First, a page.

His food's a lot of fun -- contemporary and personal, with gee-whiz touches that inspire diners to exchange tastes and yet pleasingly straightforward. Pub food's not neglected: The ale-battered fish and chips, the burger, and a couple of steaks -- a hanger steak and a 30-day aged rib-eye -- are the foundation corners of the menu, but the real pleasure's in some of the more offbeat offerings. An appetizer of blue crab and toast is heavenly. Beautiful bits of crab meat combined with chopped radish and celery are wonderfully seasoned and barely dressed with Meyer lemon, molded into a generous square and served with toast points. This dish with a glass of wine is a perfect weeknight meal, especially if your dinner companion gets an order of fries -- terrific crisp-salty skinny ones -- that are offered in an exuberantly enormous mound.

Vermouth-steamed mussels are an odd little dish -- but delicious and wonderfully satisfying. Green-lipped beauties arrive without their shells in a bowl of what seems to be risotto but is butternut squash spaetzle with fabulous little Brussels sprout halves tucked into the stew. Another time the pasta is Israeli couscous instead and the sauce is a warmingly spicy harissa.

Butter lettuce salad sounds pedestrian -- pecans, pears, Champagne vinaigrette -- but looks like a lotus blossom gently opening on the plate, each crisp petal sprinkled with bits of nut, morsels of pear and ricotta salata tucked in between. Roasted potato soup is rustic and rich, smoky with bacon and topped with a perky chive croquette.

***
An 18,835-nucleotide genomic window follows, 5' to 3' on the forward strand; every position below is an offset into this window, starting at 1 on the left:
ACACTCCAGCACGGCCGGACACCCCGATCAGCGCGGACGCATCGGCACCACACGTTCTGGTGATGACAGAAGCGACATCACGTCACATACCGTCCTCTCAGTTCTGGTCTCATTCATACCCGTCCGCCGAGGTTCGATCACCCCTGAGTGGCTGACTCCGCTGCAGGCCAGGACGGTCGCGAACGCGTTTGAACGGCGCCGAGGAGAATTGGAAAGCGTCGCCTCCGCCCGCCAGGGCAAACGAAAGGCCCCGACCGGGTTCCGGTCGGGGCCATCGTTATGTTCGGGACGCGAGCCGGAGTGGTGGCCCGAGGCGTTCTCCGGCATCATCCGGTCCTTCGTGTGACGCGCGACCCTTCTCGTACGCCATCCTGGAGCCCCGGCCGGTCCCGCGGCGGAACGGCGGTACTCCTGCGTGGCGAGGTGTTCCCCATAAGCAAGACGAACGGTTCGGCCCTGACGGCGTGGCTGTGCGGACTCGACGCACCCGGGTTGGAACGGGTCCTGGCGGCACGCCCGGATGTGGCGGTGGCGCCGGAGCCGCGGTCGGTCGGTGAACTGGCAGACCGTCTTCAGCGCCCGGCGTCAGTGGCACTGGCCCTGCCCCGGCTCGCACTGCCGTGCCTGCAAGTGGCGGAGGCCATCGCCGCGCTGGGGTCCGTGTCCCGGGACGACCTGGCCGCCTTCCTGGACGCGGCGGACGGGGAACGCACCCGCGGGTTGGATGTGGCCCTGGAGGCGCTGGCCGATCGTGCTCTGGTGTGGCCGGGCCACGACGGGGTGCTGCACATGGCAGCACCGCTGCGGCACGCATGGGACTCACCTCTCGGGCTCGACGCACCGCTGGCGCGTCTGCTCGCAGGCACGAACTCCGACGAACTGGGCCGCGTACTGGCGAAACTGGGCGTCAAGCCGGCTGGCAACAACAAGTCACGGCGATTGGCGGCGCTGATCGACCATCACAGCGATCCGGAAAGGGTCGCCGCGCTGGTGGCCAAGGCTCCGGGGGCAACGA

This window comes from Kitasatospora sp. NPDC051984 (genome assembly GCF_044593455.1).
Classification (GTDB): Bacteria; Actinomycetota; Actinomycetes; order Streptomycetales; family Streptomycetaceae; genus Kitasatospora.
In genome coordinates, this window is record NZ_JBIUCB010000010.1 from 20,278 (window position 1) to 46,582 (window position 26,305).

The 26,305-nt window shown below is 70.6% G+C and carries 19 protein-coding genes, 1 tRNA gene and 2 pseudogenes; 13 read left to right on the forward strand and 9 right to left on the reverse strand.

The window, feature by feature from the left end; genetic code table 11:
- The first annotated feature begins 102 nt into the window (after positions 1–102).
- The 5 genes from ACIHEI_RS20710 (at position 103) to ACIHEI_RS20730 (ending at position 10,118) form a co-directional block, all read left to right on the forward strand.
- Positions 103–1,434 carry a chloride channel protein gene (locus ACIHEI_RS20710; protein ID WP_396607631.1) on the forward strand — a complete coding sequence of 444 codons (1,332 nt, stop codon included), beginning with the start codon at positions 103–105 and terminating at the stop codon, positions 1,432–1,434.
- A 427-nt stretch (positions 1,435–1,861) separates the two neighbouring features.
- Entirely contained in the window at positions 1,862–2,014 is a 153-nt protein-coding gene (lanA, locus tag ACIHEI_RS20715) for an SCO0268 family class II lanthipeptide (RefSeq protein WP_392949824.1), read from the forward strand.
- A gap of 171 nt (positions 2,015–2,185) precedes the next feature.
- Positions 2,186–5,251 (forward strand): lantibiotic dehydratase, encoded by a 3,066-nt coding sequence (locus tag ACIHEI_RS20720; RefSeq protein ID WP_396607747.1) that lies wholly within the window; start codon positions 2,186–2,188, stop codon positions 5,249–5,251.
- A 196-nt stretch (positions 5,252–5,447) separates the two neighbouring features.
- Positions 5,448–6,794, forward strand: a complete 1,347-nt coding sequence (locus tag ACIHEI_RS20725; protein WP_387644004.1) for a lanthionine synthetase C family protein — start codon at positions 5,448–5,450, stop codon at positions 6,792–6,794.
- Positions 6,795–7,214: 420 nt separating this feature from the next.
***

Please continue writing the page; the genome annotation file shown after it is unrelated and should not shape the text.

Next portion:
Entree plates are nicely executed seafood, meat and pasta dishes with creatively thought-out sides -- some of the latter so appealing you want to order the dish to try, say, the combination of celery root fondue and rainbow chard (that comes with a roasted trout) or the array of beluga lentils with apples and turnips in garlic-parsley sauce (this with grilled rack of pork).

Pan-fried halibut is prettily crisp-golden outside, tender and moist within. It's balanced on four or five roasted hearts of baby fennel. A kill-your-blues comfort dish of housemade gnocchi, "pearls" of carrot and fragrant hen-of-the-wood mushrooms has enough Parmesan to render the dish addictive.

Terrific sourdough rolls, hot and yeasty, are part of the deal. Fair prices give you a sense that the owners want your business.

The Del isn't trying to be a gastropub or wine bar -- there are four beers on draft (but plenty of microbrews in the bottle) and the 10 or so wines by the glass are a global roster of affordables ($6 to $9 a glass). Refreshingly, it doesn't yet offer specialty cocktails -- although summer on the patio may be a different thing altogether. That's another thing about our L.A. micro-climates. They're always changing.

susan.latempa@latimes.com

The DelLocation: 119 Culver Blvd., Playa del Rey, (310) 823-6800; www.thedelrestaurant.com.

Price: Bar menu, $8 to $15; appetizers, $6 to $11; entrees, $15 to $26; desserts, $6.

Best dishes: Kabocha tempura, butter lettuce salad, vermouth-steamed mussels with butternut squash spaetzle, house-made pappardelle with braised leg of lamb, pan-seared sea bass with Cognac-mustard sauce.

Details: Open for bar snacks and dinner from 6 to 10 p.m. Tuesday and Wednesday and until 11 p.m. Thursday through Saturday. Full bar. Lot parking. All major credit cards.

Copyright © 2014, Los Angeles Times
Related Content
Lifestyle and LeisureBars and ClubsDining and DrinkingRestaurant and Catering IndustryCookingRestaurantsSports
Comments
Loading